|Publication number||US4055902 A|
|Application number||US 05/655,845|
|Publication date||Nov 1, 1977|
|Filing date||Feb 6, 1976|
|Priority date||Feb 6, 1976|
|Publication number||05655845, 655845, US 4055902 A, US 4055902A, US-A-4055902, US4055902 A, US4055902A|
|Inventors||William S. Jolley, William R. Cranford|
|Original Assignee||Jolley William S, Cranford William R|
|Export Citation||BiBTeX, EndNote, RefMan|
|Patent Citations (4), Referenced by (4), Classifications (4)|
|External Links: USPTO, USPTO Assignment, Espacenet|
This invention relates to new and useful improvements in compass constructions and is more particularly concerned with improvements relating to means for correcting the angle of magnetic variation to make the compass accurate for a certain area.
Magnetic compasses of the type which operate in a horizontal plane are furnished to the consumer in a condition wherein the compass magnet is directed to the north magnetic pole on the compass card rather than to the true north geographic pole. Since many navigating means are charted in relation to the north geographic pole, corrections in compass readings for different areas must be made to compensate for this angle of variation. In my Patent No. 3,177,591, I provided a convenient means for correcting the angle of variation wherein by using a magnet key separate from the compass, the compass card can be rotated relative to the compass magnet and when the magnet key is removed, after first properly adjusting for the angle of variation, the compass card and the compass magnet will be reconnected and maintained in the corrected form.
According to the present invention and forming a primary objective therefore, I provide an improvement over the structure of my U.S. Pat. No. 3,177,591 in an arrangement wherein the means for correcting the angle of magnetic variation is extremely simplified and furthermore positive connection of adjustment is provided to insure that the magnet and compass card will not separate under normal usage even if the compass is bounced up and down or turned over.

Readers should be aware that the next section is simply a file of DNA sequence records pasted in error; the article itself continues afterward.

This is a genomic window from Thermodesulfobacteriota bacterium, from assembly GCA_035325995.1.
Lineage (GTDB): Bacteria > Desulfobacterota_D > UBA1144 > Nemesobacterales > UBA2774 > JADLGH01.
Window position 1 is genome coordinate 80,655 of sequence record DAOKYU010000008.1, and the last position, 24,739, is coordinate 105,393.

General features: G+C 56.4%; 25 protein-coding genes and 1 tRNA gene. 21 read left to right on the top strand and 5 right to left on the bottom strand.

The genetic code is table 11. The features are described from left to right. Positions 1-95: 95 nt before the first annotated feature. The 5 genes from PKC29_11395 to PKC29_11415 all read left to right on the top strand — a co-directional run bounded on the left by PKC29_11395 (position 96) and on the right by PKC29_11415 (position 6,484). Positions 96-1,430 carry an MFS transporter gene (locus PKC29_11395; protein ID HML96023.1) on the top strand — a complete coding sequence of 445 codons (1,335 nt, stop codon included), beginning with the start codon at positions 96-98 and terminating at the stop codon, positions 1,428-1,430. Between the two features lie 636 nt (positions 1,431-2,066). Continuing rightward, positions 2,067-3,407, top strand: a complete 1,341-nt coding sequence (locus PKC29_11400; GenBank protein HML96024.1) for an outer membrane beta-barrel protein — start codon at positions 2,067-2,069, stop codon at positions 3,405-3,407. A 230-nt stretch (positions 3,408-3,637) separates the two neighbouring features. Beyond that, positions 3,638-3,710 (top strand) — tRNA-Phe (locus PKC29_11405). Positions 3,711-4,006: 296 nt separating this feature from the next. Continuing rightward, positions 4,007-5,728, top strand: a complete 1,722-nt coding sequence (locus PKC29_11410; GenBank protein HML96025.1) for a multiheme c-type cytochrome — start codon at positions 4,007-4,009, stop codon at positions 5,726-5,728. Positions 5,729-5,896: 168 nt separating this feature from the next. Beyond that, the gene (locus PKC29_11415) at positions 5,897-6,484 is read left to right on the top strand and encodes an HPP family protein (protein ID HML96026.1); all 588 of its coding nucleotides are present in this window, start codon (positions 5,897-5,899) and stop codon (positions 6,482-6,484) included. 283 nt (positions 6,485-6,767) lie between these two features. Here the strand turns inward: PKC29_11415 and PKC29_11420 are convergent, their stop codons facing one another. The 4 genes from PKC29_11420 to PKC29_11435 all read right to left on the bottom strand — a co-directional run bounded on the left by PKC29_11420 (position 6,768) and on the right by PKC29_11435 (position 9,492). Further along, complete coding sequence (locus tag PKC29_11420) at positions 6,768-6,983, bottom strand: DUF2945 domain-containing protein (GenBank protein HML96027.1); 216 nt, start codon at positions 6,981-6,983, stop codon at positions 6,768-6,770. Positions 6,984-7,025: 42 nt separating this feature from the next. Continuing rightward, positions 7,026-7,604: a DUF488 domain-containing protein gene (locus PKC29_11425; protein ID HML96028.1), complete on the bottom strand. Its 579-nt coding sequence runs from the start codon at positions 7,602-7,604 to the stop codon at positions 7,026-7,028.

To accomplish the above objectives, the compass card is provided with a depending hub for support on a pedestal, and this hub carries the compass magnet for slidable and rotatable adjustment. The hub has flange means at its lower end constructed of a magnetically permeable material, and this material provides a positive connection between the magnet and the compass card once the magnet is adjusted by an outside manually operated separate magnetic key which has sufficient magnetic power to overcome the attraction of the compass magnet to the flange.
The invention will be better understood and additional objects and advantages will become apparent from the following description taken in connection with the accompanying drawings.
FIG. 1 is a cross sectional view of a compass embodying the present invention, the compass being shown in normal functioning position;
FIG. 2 is a view similar to FIG. 1 but showing the parts in position for adjusting the compass card;
FIG. 3 is a fragmentary bottom plan view taken on the line 3--3 of FIG. 2; and
FIG. 4 is an enlarged detail view of hub support means for the compass card.
With particular reference to the drawings, the numeral 10 designates a transparent compass housing and the numeral 12 designates an integral base portion therefor. Housing 10 is generally sealed and contains a liquid therein in which operates a compass card 14 supported on a needle point support or pedestal 16 projecting integrally upwardly from base portion 12. Base portion 12 is usually associated with a standup support and/or a bracket for mounting the compass in a desired place.
The compass card 14 of the present invention comprises an inverted cup-shaped or skirted member with standard compass designations 18 thereon. Compass card 14 has a downwardly projecting central hub 20 provided with an upwardly extending recess 22 terminating at its upper end in a tapered seat 24 for rotational engagement by the pedestal 16. A compass magnet 26 has a central bore or opening 28 therethrough of a diameter to freely receive the hub 20. As will be apparent, the magnet 26 can have rotatable as well as vertical adjustment relative to the hub. Magnet 20 has integral wing projecting portions 26a, although it is to be understood that the shape of the magnet may vary to suit a specific compass application.